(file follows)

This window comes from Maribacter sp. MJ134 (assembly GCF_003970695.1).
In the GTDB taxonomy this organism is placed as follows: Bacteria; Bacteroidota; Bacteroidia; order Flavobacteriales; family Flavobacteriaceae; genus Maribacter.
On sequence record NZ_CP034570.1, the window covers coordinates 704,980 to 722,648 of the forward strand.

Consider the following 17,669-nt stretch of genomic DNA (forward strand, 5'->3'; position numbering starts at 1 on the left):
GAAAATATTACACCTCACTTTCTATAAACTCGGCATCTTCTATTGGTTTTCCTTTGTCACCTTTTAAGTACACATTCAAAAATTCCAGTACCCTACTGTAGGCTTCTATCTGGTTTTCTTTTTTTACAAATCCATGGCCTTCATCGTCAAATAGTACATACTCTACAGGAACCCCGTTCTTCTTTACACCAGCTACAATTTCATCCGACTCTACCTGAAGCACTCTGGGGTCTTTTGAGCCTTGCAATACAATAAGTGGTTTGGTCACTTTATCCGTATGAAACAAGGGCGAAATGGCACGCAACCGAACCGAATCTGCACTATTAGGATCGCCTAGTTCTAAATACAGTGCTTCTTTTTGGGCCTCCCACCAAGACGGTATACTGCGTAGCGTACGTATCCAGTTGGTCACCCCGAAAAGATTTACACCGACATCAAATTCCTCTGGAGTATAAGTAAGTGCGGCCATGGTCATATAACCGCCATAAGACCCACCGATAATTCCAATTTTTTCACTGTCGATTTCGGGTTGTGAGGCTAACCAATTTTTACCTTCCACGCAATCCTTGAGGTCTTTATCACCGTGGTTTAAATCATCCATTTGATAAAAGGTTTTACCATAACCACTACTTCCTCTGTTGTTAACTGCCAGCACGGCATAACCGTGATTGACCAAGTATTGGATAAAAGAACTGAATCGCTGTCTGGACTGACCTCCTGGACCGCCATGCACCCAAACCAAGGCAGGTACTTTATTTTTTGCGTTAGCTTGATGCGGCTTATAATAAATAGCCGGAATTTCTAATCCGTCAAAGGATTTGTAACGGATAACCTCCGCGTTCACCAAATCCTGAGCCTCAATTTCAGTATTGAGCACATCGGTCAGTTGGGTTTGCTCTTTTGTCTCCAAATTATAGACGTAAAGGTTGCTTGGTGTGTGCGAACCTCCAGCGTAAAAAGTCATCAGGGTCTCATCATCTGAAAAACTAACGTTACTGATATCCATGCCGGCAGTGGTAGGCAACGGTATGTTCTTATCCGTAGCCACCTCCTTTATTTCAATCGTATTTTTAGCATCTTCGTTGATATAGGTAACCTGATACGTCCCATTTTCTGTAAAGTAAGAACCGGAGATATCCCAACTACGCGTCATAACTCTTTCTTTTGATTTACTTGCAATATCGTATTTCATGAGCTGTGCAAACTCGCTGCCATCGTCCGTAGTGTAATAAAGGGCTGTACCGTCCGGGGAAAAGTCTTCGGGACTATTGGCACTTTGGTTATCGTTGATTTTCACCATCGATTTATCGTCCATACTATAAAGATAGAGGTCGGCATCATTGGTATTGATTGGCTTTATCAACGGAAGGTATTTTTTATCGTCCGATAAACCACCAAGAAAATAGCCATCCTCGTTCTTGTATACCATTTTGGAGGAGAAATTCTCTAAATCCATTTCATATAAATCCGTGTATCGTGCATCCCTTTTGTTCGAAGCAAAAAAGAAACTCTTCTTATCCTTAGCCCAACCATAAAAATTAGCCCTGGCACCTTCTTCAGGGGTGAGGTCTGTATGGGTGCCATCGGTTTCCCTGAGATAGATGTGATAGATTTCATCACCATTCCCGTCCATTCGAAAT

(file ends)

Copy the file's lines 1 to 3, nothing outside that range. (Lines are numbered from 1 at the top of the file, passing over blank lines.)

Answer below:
This window comes from Maribacter sp. MJ134 (assembly GCF_003970695.1).
In the GTDB taxonomy this organism is placed as follows: Bacteria; Bacteroidota; Bacteroidia; order Flavobacteriales; family Flavobacteriaceae; genus Maribacter.
On sequence record NZ_CP034570.1, the window covers coordinates 704,980 to 722,648 of the forward strand.